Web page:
According to him, the idea of raising the entry age into university to 18 years is characteristic of the Nigerian governing elite harvesting and super-imposing foreign ideas without interrogation of the “why and how” before uncritically copying them.

“Why it may be argued that the average age of entering university in USA, for instance, is 18 years, does it not stand to reason that this is because they run a difference educational system where students go to college for Advanced level before entering the university,’’ he stated.

Prof. Odukoya explained that the policy was targeted at the poor students whose parents do not have the money to sponsor them abroad where they can enter the university before their 18th birthday.

“Rather than waste precious time on ludicrous ideas like this, government should concentrate its energies and resources on fixing education in the country by adequately funding the sector and making it the bedrock of national transformation, pay all outstanding salaries of academics in the universities, settle the over four years promotion arrears and sign the renegotiated agreement with ASUU.’’

In his Reaction, President of the Association for Educational Development (AFED), Mr. Emmanuel Oji, said the question of raising the minimum age is complex and requires careful consideration of a range of factors, including student readiness, the availability of alternative education pathways, and the potential impact on a student’s educational and career opportunities.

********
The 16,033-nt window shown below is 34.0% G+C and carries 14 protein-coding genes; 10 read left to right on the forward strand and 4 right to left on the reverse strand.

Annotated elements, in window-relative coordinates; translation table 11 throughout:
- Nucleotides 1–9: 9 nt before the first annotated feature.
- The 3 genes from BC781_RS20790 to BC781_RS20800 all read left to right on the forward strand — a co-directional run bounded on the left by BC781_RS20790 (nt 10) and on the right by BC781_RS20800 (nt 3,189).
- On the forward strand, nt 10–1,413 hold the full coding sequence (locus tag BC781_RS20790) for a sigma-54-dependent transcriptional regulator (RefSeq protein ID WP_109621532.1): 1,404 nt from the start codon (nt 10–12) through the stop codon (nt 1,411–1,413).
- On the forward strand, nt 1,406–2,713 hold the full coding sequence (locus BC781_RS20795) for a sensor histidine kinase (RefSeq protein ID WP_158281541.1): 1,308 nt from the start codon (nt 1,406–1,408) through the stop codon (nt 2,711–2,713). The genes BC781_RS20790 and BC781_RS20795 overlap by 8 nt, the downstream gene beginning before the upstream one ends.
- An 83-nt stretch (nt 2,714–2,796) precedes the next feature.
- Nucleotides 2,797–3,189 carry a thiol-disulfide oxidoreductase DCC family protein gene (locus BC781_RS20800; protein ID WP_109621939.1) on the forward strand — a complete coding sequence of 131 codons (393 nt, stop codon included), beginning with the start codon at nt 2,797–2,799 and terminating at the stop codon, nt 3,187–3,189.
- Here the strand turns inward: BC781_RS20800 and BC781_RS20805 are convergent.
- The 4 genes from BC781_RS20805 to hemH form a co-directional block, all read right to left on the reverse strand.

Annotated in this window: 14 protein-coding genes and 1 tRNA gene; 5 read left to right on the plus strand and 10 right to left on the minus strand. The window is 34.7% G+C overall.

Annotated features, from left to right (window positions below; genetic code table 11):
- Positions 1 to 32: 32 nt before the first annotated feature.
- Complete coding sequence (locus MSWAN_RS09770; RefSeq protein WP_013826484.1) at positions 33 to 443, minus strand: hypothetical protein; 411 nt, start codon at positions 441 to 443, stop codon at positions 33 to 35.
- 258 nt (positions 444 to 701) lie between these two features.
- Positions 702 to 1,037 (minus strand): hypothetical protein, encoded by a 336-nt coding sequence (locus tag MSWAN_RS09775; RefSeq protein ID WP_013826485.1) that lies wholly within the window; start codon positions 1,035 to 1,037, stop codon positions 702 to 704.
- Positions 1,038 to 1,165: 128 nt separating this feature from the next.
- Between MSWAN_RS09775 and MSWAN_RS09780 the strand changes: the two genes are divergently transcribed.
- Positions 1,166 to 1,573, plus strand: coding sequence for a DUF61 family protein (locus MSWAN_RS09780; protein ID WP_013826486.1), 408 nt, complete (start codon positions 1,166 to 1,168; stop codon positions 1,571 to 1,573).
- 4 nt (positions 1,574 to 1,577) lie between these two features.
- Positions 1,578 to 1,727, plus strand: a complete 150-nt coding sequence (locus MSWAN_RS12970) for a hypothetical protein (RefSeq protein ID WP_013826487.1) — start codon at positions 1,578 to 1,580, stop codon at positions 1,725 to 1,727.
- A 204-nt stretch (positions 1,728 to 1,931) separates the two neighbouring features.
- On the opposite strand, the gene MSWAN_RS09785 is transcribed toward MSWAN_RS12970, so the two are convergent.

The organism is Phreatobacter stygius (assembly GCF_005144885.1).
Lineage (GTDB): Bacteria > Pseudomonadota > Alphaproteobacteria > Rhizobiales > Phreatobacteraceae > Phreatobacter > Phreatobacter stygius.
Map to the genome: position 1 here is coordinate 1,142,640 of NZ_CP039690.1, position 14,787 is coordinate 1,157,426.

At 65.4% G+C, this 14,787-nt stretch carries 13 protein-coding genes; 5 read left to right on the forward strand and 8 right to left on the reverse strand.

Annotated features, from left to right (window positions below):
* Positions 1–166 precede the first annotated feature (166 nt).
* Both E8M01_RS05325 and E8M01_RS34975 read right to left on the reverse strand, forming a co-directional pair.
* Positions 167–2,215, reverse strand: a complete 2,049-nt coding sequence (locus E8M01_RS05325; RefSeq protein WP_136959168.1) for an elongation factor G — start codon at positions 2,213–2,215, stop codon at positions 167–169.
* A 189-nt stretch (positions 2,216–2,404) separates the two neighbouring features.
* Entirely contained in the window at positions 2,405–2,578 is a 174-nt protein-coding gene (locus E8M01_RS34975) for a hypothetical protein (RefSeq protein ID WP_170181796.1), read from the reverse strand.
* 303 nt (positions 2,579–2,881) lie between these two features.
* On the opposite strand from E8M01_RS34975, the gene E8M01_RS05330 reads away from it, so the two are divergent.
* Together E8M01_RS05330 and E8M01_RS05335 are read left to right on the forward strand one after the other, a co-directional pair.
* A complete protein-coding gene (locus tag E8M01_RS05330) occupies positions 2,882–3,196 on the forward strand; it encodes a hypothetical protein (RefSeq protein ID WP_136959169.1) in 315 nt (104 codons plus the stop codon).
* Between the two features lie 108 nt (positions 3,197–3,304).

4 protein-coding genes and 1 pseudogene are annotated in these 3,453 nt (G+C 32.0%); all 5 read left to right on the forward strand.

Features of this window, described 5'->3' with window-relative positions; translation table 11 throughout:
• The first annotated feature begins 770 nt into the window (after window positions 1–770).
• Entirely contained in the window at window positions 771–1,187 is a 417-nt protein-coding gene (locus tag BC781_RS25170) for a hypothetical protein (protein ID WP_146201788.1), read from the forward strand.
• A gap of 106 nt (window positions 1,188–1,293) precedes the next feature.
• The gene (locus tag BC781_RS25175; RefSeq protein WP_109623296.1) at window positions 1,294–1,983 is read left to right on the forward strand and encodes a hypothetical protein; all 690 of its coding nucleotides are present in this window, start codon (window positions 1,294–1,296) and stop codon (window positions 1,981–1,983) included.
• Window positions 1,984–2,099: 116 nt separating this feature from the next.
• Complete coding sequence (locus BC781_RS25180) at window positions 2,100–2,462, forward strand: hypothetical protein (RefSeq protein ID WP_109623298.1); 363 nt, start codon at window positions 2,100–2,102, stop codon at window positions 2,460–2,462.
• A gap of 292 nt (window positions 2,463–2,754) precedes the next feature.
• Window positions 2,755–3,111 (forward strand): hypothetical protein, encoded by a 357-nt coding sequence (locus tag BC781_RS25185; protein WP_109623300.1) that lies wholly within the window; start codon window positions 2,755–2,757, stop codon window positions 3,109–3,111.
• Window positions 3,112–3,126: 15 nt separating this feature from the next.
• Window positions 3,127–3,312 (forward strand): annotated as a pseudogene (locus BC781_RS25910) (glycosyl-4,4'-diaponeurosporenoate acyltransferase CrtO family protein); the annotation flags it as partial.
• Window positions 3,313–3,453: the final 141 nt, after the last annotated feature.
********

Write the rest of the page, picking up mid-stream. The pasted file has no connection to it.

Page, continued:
Oji said there were arguments for raising the minimum age for university admission as it could potentially ensure that students are more emotionally and intellectually mature, and better prepared for the rigours of higher education.

“On the other hand, there are arguments for maintaining the lower age limit, as it allows students to pursue higher education at a younger age, potentially giving them more time to develop their skills and knowledge.

“If the minimum age for university admission is raised to 18, then 16-year-old students who are ready for higher education may need to pursue alternative pathways, such as vocational education or gap years, until they are eligible for university admission,” he stated.

•JAMB hits 25  CBT centres

Meanwhile, JAMB has delisted 25 CBT centres in different states for alleged infringements during the conduct of the 2024 mock of the Unified Tertiary Matriculation Examination (UTME).

The implication is that the blacklisted centres are not been used by JAMB for conduct of the 2024 UTME, which is currently ongoing nationwide.

No fewer than 1, 985,642 candidates registered for the 2024 UTME and the exam started on Friday, April 19th and would end on Monday, April 29th, 2024.

The delisted CBT centres are part of the 747 approved for the conduct of the UTME out of 907 that applied for JAMB approval. In 2023, 735 CBT centres were approved and used for the matriculation exam.

A breakdown revealed that Lagos recorded the highest number of blacklisted centres with four, followed by Anambra, Edo Imo and Kaduna with two each.

The remaining states have one CBT centre delisted. They are Benue, Delta, Ekiti, Enugu, Abuja, Gombe, Kwara, Ogun, Ondo and Plateau.

Among CBT centres affected are two Command centre, one university and polytechnic while the rest are private-owed centres. The board did not list the infringements against the sanctioned CBT centres.